President Trump. No, we just have a very good relationship, and probably, they would like to meet. And we'll see what happens. There was a little correspondence recently—very positive correspondence—with North Korea.
Q. Between you or your staff?
President Trump. Again, there's no nuclear testing. There's no missile testing. There's no nothing. I think we will—yes, at a certain point.
Q. What's the roadmap to working-level talks, sir?
President Trump. When they're ready—when they're ready, we'll be meeting.
Q. They're not ready yet, sir?
Q. One question, please?
President Trump. Go ahead.
Imprisonment of Pakistani Physician Shakil Afridi
Q. One question, please. [Inaudible]—from—[inaudible]—Pakistan. Did you raise the case for Dr. Afridi?
Prime Minister Khan. Well, there will be things discussed. So you know, that would be for afterwards. We'll discuss this.
Q. Mr. President, on Puerto Rico?
President Trump. We'll be discussing it.
Q. A question on India. Pakistan—one of the—[inaudible]—Pakistan—[inaudible]—where India—[inaudible]—a nonstate actors to destabilize them. And the people from there are going to Europe and other places. And they're getting refused. They're getting asylum in India, which is actually an indication that India is helping those non-state actors to infiltrate in Pakistan and create that. One of the guy Pakistan is holding—which was the—[inaudible]—network. So you do you think that the U.S. will be playing a role in stopping India to, you know, destabilizing the region?
President Trump. I think I can very well. I have a very good relationship with Prime Minister Modi. And I think we're going to have a phenomenal relationship with the Prime Minister of Pakistan. I do think that it's a two-way street. You know, you say India is coming in and destabilizing Pakistan, but India is saying that Pakistan is coming in and destabilizing. So there's a lot of room right there where we can meet. I think we can meet.
You had a question on Puerto Rico?
Governor Ricardo A. Rosselló Nevares of Puerto Rico/Federal Aid to Puerto Rico
Q. Should the Governor of Puerto Rico step down right now?
President Trump. Did he step down?
Q. Should he? Should he? He says he's not going to, because he's not going to run for reelection.
President Trump. Oh. Look, he's a terrible Governor. I think you have an even worse mayor of San Juan. She's horrible. I think she's horrible. I watched her—my people did nothing, but complain about her when we helped them with their hurricane problem. The mayor of San Juan, Puerto Rico, is a horror show. She's incompetent. Grossly incompetent. At the same time, the Governor is not good.
So the United States Congress—you won't believe this; please close your ears, because this would be—gave Puerto Rico $92 billion last year for hurricane relief. No, they haven't gotten the money, all of it, but they've got a lot of it, but they're scheduled to get. The Congress of the United States handed them $92 billion. And that $92 billion is in the hands of incompetent people and very corrupt people.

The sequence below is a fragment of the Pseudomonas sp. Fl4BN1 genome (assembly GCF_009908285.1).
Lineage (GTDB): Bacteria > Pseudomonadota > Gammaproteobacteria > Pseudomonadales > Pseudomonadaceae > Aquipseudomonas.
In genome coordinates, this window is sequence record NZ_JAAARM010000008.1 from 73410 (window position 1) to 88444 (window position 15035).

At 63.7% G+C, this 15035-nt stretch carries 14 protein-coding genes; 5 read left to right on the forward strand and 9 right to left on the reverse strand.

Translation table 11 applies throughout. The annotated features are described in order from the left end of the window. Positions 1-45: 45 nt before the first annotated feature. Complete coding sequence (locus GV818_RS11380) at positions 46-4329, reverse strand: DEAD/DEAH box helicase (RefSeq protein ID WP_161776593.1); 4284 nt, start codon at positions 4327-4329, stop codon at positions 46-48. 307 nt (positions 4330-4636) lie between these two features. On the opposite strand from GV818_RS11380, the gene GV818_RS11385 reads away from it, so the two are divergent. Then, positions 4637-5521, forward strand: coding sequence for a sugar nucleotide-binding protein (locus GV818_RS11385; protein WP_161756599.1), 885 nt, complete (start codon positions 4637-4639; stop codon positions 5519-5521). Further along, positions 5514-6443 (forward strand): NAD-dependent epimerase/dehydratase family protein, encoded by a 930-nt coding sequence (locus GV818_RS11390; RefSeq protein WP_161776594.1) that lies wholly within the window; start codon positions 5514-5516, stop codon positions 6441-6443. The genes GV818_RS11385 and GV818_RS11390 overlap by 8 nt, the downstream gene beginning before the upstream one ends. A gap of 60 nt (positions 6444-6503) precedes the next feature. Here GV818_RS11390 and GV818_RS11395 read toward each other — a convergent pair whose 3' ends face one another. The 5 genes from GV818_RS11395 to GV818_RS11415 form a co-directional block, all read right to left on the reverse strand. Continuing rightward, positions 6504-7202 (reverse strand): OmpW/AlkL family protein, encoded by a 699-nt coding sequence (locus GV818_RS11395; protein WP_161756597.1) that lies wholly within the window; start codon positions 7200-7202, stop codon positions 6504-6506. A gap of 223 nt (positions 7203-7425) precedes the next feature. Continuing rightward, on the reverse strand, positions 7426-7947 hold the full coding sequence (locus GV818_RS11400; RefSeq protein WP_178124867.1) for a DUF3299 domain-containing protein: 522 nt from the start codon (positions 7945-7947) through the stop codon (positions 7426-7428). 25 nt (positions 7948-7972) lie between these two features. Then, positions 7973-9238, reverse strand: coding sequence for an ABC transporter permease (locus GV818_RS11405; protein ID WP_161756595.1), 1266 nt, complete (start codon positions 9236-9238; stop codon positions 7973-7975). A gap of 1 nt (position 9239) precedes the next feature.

But the Governor has done a terrible job. And the mayor of San Juan has—she's horrible. I think she's just terrible. She's so bad for her people. And I think the Government of the United States, they have to be careful.
I'm the best thing that ever happened to Puerto Rico, because we did a great job in Puerto Rico. They don't like to give me the credit for it, but we did a great job. I have many Puerto Rican friends. I have a real understanding of Puerto Rico. I've had jobs in Puerto Rico.
I had—I think the most successful—I owned the Miss Universe contests and pageants, and we had them in Puerto Rico twice. And I'll tell you, we had tremendous successes. In fact, they said literally a hundred percent—this never happens—almost—I think it was close to a hundred—but a hundred percent of the island itself was watching. They liked those pageants.
No, I've had a great relationship with Puerto Rico. I'm the best thing that ever happened to Puerto Rico. But Congress has given them $92 billion. Pakistan would like some of that, right? Ninety-two, not 1.3—because Pakistan was getting 1.3—$92 billion, and the money is squandered and wasted and stolen.
And I'll tell you what: The Senators are not happy about it, and Congress is not happy about it. Because you really do—you have incompetent—totally grossly, incompetent leadership at the top of Puerto Rico. The people of Puerto Rico are great. And the people of Puerto Rico like me, and they should because nobody has given them what I give them. But the leadership is corrupt and incompetent.
Thank you very much, everybody. Thank you. Thank you.
NOTE: The President spoke at 12:13 p.m. in the Oval Office at the White House. In his remarks, he referred to Chairman of the State Affairs Commission Kim Jong Un of North Korea; Kim Hak-song, Tony Kim, and Kim Dong-chul, U.S. citizens formerly detained by North Korean officials who returned to the U.S. on May 10, 2018; former Federal Bureau of Investigation Director James B. Comey, Jr.; Prime Minister Narendra Modi of India; and Mayor Carmen Yulín Cruz Soto of San Juan, PR. Reporters referred to Sen. Lindsey O. Graham; Rep. Jerrold L. Nadler; and Chief of Staff of the Pakistani Army Gen. Qamar Javed Bajwa.
Donald J. Trump, Remarks Prior to a Meeting With Prime Minister Imran Khan of Pakistan and an Exchange With Reporters Online by Gerhard Peters and John T. Woolley, The American Presidency Project https://www.presidency.ucsb.edu/node/333727